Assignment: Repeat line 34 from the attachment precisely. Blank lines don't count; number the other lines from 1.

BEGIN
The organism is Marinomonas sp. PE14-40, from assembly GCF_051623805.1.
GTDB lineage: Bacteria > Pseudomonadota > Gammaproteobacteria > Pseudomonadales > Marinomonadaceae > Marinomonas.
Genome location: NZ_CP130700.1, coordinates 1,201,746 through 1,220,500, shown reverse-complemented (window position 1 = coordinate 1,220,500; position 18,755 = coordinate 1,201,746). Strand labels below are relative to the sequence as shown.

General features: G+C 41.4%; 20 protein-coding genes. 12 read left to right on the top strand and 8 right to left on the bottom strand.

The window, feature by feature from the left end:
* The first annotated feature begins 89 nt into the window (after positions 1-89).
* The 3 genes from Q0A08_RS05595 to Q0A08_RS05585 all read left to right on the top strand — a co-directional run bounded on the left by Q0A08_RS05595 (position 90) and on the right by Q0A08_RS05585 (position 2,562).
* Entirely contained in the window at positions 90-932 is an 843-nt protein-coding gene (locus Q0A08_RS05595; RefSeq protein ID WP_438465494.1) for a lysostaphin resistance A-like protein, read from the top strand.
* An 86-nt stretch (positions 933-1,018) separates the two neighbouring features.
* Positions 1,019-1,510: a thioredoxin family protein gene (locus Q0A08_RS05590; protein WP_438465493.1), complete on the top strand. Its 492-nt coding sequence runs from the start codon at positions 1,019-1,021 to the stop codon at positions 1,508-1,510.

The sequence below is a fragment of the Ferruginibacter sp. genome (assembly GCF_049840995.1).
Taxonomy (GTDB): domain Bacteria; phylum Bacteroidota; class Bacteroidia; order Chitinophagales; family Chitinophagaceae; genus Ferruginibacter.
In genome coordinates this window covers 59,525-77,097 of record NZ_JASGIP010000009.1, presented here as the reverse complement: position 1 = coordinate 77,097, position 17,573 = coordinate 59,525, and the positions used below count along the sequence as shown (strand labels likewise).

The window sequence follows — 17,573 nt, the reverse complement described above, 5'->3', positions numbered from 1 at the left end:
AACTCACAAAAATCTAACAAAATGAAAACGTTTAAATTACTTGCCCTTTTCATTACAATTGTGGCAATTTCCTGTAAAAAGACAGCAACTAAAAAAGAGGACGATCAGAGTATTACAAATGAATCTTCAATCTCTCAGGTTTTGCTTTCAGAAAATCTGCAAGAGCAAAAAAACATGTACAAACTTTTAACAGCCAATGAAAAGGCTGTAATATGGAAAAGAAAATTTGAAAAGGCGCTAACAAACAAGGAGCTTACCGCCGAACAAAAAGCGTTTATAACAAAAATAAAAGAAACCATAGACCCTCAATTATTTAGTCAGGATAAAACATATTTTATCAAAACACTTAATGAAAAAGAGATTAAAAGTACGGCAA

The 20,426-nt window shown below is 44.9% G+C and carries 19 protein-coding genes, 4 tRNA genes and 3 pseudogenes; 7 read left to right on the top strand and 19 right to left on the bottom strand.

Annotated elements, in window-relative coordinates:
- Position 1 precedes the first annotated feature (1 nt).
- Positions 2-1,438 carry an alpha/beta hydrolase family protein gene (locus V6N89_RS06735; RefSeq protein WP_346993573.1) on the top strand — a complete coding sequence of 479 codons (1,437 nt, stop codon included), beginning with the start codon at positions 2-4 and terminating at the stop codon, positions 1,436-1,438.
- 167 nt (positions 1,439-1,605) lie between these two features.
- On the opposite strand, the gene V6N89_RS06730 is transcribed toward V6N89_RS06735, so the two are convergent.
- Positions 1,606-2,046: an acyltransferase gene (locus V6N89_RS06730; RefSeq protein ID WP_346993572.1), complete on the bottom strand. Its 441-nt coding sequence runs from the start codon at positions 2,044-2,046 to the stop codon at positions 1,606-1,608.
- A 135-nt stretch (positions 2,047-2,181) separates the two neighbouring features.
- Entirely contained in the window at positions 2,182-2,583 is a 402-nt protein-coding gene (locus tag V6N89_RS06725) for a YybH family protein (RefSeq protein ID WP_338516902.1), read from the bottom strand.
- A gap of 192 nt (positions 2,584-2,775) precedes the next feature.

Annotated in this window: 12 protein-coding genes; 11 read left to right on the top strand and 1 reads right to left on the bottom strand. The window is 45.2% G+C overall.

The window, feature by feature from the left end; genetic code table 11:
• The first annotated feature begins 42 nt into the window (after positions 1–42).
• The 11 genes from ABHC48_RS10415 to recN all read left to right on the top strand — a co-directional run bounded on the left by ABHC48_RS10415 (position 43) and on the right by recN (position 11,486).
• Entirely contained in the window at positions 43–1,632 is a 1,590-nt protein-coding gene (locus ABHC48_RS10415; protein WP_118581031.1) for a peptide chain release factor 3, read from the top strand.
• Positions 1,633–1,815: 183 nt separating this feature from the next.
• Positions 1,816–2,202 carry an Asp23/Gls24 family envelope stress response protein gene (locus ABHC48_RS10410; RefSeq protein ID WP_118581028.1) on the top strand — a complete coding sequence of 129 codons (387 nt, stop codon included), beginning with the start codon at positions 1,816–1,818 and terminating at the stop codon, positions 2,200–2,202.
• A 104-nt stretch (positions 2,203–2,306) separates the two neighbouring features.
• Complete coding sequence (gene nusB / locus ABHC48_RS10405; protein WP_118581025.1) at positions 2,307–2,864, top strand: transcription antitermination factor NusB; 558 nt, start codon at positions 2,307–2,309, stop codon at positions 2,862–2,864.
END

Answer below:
• Complete coding sequence (gene nusB / locus ABHC48_RS10405; protein WP_118581025.1) at positions 2,307–2,864, top strand: transcription antitermination factor NusB; 558 nt, start codon at positions 2,307–2,309, stop codon at positions 2,862–2,864.